Summary of When Crime Pays

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When Crime Pays book summary

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  • Analytical
  • Eye Opening
  • Background


With its stew of languages and religions, India often appears inscrutable to outsiders. Indian politics are no exception. In recent decades, a significant percentage of Indian lawmakers have faced serious criminal charges, including murder, kidnapping and rape. South Asia foreign policy expert Milan Vaishnav lays out the reasons behind this strange development. Criminals have long played a role in India’s electoral politics, he notes; so, is it really surprising that these thugs decided to run for themselves rather than simply act as hired guns? A combination of weak political parties and a weak state mean there’s little to stop strongmen candidates. What’s more, voters find value in politicians who are tough enough to stand up for them. Vaishnav’s fascinating study combines deeply researched data with compelling anecdotes; and while he readily admits the difficulty of solving the problem of rampant criminality in Indian politics, Vaishnav offers up a number of practical ideas which could help shift the nation away from this troubling trend.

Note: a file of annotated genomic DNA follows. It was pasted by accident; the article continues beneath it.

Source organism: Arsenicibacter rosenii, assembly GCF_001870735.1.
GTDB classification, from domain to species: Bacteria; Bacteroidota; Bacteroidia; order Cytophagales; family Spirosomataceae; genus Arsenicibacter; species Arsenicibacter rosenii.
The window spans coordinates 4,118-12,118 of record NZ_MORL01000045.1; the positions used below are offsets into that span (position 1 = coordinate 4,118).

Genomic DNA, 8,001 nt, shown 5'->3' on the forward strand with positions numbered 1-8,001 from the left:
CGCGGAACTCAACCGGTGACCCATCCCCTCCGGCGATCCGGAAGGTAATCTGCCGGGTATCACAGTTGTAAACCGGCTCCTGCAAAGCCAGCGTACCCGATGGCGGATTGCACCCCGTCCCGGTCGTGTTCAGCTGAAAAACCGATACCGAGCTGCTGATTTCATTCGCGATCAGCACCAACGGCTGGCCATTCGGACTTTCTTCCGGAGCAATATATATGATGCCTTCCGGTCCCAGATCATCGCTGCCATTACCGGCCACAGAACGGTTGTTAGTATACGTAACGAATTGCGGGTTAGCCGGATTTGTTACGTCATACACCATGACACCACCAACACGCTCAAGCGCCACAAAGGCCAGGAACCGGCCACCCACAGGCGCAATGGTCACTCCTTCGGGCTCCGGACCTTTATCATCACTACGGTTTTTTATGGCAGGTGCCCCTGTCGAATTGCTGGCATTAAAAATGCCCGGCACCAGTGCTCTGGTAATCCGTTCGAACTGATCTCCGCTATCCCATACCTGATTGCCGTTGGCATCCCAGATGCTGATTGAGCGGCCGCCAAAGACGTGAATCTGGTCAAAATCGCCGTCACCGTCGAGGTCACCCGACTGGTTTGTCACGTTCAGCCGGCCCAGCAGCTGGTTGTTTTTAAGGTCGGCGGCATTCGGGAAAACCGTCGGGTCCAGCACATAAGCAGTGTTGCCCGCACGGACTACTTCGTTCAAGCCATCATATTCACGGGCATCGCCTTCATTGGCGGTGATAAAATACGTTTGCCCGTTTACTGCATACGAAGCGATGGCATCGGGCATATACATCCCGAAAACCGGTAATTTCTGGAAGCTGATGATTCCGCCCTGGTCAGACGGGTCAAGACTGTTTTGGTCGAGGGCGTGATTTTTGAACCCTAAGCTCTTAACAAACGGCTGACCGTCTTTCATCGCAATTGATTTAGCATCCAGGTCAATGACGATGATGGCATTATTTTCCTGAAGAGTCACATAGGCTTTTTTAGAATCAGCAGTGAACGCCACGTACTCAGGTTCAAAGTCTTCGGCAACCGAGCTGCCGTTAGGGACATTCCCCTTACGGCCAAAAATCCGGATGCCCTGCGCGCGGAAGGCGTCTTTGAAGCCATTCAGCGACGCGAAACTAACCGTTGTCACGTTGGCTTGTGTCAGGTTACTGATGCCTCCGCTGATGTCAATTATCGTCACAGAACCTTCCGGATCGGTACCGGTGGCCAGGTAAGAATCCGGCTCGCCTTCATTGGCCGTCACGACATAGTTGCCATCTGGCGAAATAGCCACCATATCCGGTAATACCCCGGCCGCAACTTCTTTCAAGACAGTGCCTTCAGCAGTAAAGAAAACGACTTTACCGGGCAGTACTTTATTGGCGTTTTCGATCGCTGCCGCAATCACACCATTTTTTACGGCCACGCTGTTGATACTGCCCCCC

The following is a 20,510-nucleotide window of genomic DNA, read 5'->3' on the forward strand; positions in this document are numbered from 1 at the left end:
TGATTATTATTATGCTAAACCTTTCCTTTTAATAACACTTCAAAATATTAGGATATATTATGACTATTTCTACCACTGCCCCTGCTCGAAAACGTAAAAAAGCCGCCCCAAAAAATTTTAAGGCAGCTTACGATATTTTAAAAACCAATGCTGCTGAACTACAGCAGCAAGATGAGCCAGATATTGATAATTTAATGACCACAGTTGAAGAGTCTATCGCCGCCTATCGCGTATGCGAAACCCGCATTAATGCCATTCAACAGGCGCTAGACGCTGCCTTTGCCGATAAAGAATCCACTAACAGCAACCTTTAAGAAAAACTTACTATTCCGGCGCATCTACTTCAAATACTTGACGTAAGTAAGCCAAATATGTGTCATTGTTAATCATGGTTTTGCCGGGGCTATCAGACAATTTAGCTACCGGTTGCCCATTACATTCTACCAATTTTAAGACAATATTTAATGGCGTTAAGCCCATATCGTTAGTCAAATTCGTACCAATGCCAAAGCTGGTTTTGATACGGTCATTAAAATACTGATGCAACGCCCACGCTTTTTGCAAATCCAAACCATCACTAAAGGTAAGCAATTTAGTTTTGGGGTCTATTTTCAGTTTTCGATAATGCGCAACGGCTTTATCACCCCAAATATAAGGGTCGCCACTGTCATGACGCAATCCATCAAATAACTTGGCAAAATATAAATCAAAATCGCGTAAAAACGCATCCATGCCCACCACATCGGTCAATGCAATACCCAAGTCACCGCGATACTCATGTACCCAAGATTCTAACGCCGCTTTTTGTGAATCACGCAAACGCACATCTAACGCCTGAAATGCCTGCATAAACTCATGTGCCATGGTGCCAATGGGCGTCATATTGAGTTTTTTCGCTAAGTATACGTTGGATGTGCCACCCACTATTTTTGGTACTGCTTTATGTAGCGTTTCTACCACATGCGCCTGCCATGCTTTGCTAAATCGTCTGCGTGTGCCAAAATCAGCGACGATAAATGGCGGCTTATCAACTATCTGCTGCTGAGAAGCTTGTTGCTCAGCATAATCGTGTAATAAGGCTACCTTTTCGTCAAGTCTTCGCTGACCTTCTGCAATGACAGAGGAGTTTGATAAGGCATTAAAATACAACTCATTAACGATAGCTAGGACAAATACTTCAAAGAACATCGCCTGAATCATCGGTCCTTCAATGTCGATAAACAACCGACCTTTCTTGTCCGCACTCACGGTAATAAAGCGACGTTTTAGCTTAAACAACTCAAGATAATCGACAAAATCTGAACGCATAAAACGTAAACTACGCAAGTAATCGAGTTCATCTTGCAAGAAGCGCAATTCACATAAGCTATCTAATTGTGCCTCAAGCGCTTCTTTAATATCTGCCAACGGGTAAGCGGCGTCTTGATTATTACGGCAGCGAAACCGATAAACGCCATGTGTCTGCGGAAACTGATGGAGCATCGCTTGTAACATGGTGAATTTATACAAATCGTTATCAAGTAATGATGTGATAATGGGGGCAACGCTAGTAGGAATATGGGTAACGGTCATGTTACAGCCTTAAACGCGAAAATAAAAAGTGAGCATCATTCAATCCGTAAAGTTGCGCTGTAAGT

About the Author

Milan Vaishnav is a senior associate at the Carnegie Endowment for International Peace in Washington, DC.


From Prison to the Floor of Parliament

Politicians with extensive rap sheets are a part of life in India. Indeed, they’re so common, plots featuring lawmakers juggling their legislative duties with their criminal enterprises appear in Bollywood movies. A 2008 government deal to spring six members of parliament from prison illustrates just how blasé India’s free-wheeling democracy has become about crime among politicians. Fearing it was on the brink of losing a close vote that would force an early election, the ruling United Progressive Alliance issued furloughs to the six imprisoned MPs. One of those released was Ateeq Ahmed, who had started his criminal activities as a boy poaching coal from passing trains. Ahmed stood accused of the murder of a political rival of his younger brother, among other crimes.

Another furloughed MP was Pappu Yadav, also accused of murdering a political foe. Yadav continued to call political shots from his prison cell. But even Ahmed and Yadav’s criminal histories paled in comparison to that of Mohammed Shahabuddin, nicknamed “Shaahabu-AK” – an homage to the lawmaker’s weapon of choice. Shahabuddin...

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